LED bulbs come in a wide variety of color choices.  Unlike incandescent bulbs, LED lamps are available in just about any color from low red to high blue.  E.g. Examples such as the 2700k (warm white), 3000 K (less warm white), 5000 K (cool white), 6500 K (daylight white, which is a sky-blue shade of white), and the deep sort of blue you see in Christmas decoration displays.  Manufacturers attempted this with incandescent lamps but never got the colors above 3000 K or so, to work nearly as well.  Efficiency and life span of incandescent bulbs drop as you move their color output more toward blue.  LEDs are highly efficient however, regardless of color temperature output.

LED lighting offers Instant, full brightness. Whether hot or cold climates, LED lamps illuminate to full brightness instantly upon energizing.  No warm up time required, and they provide steady, fluctuation free lighting.  Usually no flickering.  If you do observe flicker, you may be running a dimmer on a non dimmable LED light.  Also, flickering is a sign that the bulb itself may be burning out.  This makes LEDs great for outdoor applications such as the headlights in cars, street lighting, and residential porch illumination.

Less long-term brightness reduction. While tungsten deposits accumulate on the inner walls of incandescent lamps over many hours of operation, and cause notable reductions in light output, LED light bulbs suffer far fewer of these difficulties.  Typically, they burn nearly as brightly at the end of their lives as at the beginning, although some solarization and other deteriorations of the plastic housing and reflective surfaces may cause noticeable dimming and color changes over time.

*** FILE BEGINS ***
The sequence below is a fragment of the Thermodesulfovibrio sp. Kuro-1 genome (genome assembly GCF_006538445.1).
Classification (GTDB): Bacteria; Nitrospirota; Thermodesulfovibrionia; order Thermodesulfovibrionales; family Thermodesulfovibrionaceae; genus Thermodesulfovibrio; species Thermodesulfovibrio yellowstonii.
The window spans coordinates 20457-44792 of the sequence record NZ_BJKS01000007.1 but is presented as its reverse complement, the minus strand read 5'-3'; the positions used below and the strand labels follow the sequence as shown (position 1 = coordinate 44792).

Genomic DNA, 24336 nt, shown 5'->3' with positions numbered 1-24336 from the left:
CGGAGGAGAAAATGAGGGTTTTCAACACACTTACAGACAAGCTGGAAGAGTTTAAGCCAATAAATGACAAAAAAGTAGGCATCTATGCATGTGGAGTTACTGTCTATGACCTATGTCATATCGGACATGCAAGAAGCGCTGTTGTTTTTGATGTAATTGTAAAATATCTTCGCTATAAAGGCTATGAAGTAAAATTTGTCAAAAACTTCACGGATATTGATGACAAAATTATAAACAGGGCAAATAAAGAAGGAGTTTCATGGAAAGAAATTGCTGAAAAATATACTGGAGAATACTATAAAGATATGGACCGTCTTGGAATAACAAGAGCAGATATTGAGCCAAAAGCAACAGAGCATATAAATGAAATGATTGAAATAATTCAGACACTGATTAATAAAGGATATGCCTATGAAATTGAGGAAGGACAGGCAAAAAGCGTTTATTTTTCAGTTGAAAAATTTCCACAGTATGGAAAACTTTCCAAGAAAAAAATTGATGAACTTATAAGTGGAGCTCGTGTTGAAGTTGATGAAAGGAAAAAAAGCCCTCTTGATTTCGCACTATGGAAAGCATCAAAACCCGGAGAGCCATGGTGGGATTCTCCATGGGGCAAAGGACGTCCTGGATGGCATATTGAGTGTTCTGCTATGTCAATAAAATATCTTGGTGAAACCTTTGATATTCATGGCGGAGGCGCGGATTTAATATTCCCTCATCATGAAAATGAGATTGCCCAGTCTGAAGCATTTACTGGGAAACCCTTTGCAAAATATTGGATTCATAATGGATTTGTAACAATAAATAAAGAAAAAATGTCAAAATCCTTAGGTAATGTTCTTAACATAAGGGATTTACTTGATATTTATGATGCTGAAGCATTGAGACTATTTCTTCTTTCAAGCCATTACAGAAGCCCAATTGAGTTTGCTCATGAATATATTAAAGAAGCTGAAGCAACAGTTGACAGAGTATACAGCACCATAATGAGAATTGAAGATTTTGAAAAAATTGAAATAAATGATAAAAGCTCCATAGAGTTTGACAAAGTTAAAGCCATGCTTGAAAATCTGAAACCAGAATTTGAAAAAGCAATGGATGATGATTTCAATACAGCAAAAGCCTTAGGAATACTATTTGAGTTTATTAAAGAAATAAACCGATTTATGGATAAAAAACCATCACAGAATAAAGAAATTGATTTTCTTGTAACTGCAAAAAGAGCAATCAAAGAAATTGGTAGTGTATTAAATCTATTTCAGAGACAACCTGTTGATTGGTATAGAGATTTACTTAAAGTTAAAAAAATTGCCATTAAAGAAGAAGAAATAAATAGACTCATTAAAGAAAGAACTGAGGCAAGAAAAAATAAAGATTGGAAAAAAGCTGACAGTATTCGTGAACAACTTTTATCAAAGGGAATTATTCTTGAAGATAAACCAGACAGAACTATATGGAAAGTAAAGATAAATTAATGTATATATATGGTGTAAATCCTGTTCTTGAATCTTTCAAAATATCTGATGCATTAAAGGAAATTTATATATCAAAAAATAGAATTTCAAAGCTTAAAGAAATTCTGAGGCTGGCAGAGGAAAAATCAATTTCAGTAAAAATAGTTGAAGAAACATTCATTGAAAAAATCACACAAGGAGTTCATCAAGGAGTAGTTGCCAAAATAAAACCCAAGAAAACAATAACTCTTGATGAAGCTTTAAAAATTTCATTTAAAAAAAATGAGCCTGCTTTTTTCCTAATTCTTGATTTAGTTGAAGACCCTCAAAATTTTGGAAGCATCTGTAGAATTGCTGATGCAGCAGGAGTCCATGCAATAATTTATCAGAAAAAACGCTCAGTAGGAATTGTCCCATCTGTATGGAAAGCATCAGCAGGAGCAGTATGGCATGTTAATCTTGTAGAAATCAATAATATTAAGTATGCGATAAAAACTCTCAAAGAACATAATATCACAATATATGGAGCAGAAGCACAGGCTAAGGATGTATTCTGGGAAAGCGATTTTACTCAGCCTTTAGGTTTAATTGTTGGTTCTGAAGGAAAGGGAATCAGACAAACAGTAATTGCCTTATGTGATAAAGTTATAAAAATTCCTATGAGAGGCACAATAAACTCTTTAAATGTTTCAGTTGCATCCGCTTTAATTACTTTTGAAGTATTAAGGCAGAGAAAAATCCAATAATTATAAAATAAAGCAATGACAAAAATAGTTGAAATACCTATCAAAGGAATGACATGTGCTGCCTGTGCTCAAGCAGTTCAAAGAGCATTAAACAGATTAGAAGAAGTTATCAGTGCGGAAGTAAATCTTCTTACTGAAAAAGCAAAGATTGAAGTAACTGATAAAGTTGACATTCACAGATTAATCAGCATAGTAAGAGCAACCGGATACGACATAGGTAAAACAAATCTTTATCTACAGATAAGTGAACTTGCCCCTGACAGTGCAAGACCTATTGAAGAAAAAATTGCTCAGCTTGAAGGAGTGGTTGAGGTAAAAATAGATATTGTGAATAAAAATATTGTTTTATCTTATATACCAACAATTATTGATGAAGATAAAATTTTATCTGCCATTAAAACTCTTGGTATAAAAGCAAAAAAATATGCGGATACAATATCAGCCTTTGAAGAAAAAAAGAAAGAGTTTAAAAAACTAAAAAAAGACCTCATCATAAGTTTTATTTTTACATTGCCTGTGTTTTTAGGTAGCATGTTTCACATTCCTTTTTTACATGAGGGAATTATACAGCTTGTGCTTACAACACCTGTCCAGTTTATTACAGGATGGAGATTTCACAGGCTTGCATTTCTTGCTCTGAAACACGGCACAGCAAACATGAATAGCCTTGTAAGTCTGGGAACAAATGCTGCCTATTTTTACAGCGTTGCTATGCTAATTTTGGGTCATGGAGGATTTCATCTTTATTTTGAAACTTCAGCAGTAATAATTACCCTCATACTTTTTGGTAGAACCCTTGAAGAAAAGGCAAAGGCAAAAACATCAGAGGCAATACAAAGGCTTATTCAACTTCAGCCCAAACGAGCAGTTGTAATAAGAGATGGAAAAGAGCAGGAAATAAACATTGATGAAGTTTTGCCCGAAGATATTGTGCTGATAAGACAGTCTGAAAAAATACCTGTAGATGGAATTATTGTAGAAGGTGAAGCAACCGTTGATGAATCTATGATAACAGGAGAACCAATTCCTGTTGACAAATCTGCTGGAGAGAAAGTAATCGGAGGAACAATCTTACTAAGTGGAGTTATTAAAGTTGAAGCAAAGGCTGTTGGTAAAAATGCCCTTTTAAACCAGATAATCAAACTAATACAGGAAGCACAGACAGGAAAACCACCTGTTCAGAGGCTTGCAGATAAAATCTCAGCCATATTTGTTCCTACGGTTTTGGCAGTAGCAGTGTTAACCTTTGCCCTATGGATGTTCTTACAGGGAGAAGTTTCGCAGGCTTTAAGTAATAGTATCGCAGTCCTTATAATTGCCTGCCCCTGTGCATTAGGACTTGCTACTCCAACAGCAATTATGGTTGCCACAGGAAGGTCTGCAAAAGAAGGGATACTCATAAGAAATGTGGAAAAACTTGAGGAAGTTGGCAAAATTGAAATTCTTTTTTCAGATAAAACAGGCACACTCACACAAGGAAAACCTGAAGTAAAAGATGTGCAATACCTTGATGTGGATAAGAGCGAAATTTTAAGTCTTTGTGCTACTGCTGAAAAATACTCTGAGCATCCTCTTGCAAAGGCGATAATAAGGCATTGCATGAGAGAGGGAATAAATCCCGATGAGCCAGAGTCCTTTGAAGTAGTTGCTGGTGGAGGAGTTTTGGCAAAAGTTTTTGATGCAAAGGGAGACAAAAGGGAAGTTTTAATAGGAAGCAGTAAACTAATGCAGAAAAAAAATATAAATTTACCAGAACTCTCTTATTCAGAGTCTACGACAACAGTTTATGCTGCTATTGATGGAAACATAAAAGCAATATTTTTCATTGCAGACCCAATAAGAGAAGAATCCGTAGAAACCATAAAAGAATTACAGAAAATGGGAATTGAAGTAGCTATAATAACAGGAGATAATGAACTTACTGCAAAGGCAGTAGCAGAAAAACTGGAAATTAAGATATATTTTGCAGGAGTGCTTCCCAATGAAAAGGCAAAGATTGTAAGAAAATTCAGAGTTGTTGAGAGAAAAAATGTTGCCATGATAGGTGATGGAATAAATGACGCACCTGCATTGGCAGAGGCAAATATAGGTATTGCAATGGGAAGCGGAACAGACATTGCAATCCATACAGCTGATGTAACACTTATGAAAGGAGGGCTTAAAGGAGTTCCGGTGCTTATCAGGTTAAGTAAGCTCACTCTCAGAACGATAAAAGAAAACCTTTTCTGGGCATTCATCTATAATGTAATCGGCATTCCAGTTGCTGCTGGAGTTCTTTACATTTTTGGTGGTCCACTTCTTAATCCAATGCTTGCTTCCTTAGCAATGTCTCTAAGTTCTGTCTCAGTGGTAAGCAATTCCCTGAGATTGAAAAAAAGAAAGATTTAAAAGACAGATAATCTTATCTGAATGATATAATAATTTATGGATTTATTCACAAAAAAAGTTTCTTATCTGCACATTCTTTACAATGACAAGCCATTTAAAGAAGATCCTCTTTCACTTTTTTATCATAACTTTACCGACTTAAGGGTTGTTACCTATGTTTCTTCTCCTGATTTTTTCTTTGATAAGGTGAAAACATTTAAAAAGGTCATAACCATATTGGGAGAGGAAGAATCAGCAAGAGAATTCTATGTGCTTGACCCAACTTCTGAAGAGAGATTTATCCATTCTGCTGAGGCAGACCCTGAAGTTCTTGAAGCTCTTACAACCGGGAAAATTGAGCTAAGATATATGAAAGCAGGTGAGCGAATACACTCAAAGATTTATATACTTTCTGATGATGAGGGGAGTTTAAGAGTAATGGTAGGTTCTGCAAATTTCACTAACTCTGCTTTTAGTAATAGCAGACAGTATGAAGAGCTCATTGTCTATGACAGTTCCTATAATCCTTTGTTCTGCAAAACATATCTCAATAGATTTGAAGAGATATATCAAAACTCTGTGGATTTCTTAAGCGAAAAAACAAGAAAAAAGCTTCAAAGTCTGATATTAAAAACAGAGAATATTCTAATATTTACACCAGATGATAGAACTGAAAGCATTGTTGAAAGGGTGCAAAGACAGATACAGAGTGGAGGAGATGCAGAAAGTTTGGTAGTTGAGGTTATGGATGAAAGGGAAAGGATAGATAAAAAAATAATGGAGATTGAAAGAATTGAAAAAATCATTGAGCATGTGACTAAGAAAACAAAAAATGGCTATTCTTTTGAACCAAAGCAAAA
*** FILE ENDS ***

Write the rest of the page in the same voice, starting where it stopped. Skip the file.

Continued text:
Long extinguishing time.  Some of today’s LED lighting features an interior phosphor that continues emitting usable light for a few milliseconds after power has been switched off.  Then, the output dims down that same way and incandescent bulb does as its filament cools off once turned off.  This helps further solidify the light by safeguarding against AC flicker that it so often seen in those old technology fluorescent lamps.

LED lighting is physically and electronically more rugged.  No delicate glass tubes to break.  LED globes are typically constructed of thick metals and hard plastics, that resist shattering.  Also, with less supporting electronics in the 120 volt varieties, LED bulbs tend to fail less frequently than CFLs or incandescent lighting.

More Environmentally Safe.  Since LEDs should be recycled, and since appropriate recycling stations have not yet been set up in many market areas, the consumer must store them until such facilities become available.  Fortunately however, since LED bulbs contain no hazardous gasses, and since they’re difficult to break accidently, long term storage until neighborhood recycling becomes widely available should pose few if any problems.

Improved even light distribution.  Modern LED lamps radiate their light about equally well in all directions (omnidirectional) as candles and incandescent bulbs.  Uniform solid state lighting.

Improving LED lighting technology.  Over time, efficiencies in LED lighting have risen, in terms of energy consumption as well as initial purchases prices.  This trend will likely continue for the foreseeable future.  So obsolescence should not occur for at least a decade, and probably more.

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Revision History

  • 2017-01-19: Originally published.